Polycystic Ovary Syndrome
Polycystic Ovary Syndrome (PCOS) is one of the most common gynaecological problems women can suffer from. It’s thought that roughly 1 in 15 women worldwide suffer from PCOS, with more than half not showing any symptoms. Polycystic ovaries contain a large number of harmless follicles that are up to 8mm in size.
The follicles are underdeveloped sacs in which eggs develop. In PCOS, these sacs are often unable to release an egg, which means ovulation does not take place. Sufferers of PCOS can experience a lot of turmoil in their life living with this condition.
o PCOS can occur in girls as young as 11
o 50% of women who have the condition will not get diagnosed
o The U.S.A spends $4 billion annually to identify and manage Polycystic Ovary Syndrome (PCOS)
o Women with PCIS have a 2.7X increased risk of endometrial cancer
Symptoms of PCOS
Some of the symptoms experienced can be extremely distressing for sufferers
Some of these signs and symptoms can be:
o Irregular periods or no periods at all
o Difficulty getting pregnant
o Excessive hair growth – usually on the face, chest, back or buttocks
o Weight gain
o Thinning hair or hair loss
o Oily skin or acne
PCOS is also associated with an increased risk of developing other health issues such as type 2 diabetes and high cholesterol levels.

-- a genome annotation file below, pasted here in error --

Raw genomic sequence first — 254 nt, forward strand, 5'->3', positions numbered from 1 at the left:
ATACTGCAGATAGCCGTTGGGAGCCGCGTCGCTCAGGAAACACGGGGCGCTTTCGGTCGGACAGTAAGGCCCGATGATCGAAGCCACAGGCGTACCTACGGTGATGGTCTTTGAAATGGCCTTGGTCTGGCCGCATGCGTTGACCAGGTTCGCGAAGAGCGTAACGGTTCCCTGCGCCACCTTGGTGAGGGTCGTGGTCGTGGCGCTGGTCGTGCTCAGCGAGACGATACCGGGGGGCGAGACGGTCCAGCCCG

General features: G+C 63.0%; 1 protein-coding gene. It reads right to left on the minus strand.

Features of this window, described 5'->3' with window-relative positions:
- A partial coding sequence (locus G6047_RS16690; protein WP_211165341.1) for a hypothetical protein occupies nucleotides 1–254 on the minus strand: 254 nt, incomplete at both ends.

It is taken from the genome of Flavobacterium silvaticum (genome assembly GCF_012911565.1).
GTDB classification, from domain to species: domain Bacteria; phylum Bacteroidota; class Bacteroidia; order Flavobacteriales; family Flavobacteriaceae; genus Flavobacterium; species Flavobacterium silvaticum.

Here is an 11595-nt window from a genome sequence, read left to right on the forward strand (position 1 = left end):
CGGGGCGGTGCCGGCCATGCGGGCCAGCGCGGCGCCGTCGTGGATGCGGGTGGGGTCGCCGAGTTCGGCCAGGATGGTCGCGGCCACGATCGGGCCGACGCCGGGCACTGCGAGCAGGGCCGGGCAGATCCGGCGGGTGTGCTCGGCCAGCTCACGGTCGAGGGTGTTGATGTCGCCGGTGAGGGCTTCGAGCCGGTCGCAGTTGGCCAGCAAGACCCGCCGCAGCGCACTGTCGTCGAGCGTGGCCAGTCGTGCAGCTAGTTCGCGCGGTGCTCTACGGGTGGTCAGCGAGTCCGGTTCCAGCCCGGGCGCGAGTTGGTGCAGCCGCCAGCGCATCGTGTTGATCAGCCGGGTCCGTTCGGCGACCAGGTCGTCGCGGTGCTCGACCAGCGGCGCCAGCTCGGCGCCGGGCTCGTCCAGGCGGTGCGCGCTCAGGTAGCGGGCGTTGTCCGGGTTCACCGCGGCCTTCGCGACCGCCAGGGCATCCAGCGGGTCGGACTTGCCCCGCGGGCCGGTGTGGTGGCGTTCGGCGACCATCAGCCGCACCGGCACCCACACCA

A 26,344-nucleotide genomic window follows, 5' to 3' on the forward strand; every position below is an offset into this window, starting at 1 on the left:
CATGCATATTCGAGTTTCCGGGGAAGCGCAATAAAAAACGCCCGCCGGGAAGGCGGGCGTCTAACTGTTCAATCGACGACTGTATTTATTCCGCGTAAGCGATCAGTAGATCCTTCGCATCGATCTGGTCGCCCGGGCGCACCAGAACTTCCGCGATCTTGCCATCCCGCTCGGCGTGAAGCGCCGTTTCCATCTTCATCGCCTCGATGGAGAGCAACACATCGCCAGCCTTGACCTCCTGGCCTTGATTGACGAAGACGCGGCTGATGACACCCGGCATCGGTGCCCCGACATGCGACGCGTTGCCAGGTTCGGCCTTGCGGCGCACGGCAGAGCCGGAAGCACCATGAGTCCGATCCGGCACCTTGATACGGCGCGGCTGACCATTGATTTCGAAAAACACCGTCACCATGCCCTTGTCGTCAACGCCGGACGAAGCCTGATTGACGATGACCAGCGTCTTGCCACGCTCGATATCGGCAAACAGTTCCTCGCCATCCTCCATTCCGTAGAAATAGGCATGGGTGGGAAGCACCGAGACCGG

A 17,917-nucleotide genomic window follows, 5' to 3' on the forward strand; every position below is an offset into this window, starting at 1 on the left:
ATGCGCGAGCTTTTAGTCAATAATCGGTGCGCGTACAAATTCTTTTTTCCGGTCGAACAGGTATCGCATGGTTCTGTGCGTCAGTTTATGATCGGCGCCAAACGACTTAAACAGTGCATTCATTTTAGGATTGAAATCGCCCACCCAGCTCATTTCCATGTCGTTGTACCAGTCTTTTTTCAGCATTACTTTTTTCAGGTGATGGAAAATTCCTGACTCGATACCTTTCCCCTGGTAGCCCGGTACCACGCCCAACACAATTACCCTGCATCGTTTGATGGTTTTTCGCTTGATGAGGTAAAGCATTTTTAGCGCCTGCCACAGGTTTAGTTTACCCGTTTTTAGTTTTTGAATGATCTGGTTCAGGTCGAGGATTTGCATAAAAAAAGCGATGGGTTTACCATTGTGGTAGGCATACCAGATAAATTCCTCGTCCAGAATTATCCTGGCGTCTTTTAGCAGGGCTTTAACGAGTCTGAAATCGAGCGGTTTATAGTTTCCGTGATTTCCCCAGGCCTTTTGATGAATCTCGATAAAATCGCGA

The exact cause of PCOS is unknown, but often runs in families and is thought to be related to abnormal hormonal levels. Particularly, high levels of androgens (male hormones) produced by ovaries which can result in excessive body hair and acne, along with high levels of insulin. Insulin is produced in the pancreas that allows cells to use sugar – your body’s primary energy supply. If your cells become resistant to the action of insulin, then your blood sugar levels can rise and your body might produce more insulin, which in turn may increase androgen production, which can cause ovulation difficulties.
Treatment of PCOS
Much like many gynaecological conditions, PCOS can’t be cured but the symptoms can be managed.
Lifestyle changes can go a long way in helping the management of some of the symptoms caused, and can limit the risk of developing long-term health problems. Weight loss of just 5% can lead to a significant improvement in PCOS, a healthy diet and exercising regularly can help towards this.
Hormonal contraceptive treatments can help treat elements of PCOS and period problems. In regards to fertility, majority of women can be successfully treated with a short course of tablets taken at the beginning of each cycle for several cycles. If you are unsuccessful, you may be offered injections or IVF treatment.
Primarily, Clomifene, which encourages monthly ovulation, is recommended first for women with PCOS who are trying to get pregnant. If this doesn’t work, then Metformin tends to be used to treat type 2 diabetes, but it can also lower insulin and blood sugar levels which can also help with PCOS and fertility.
It’s important to seek support if you are struggling with this condition. At Inner Woman Wellness, our community are here for you, you do not have to suffer in silence so please reach out to us and we would love to help.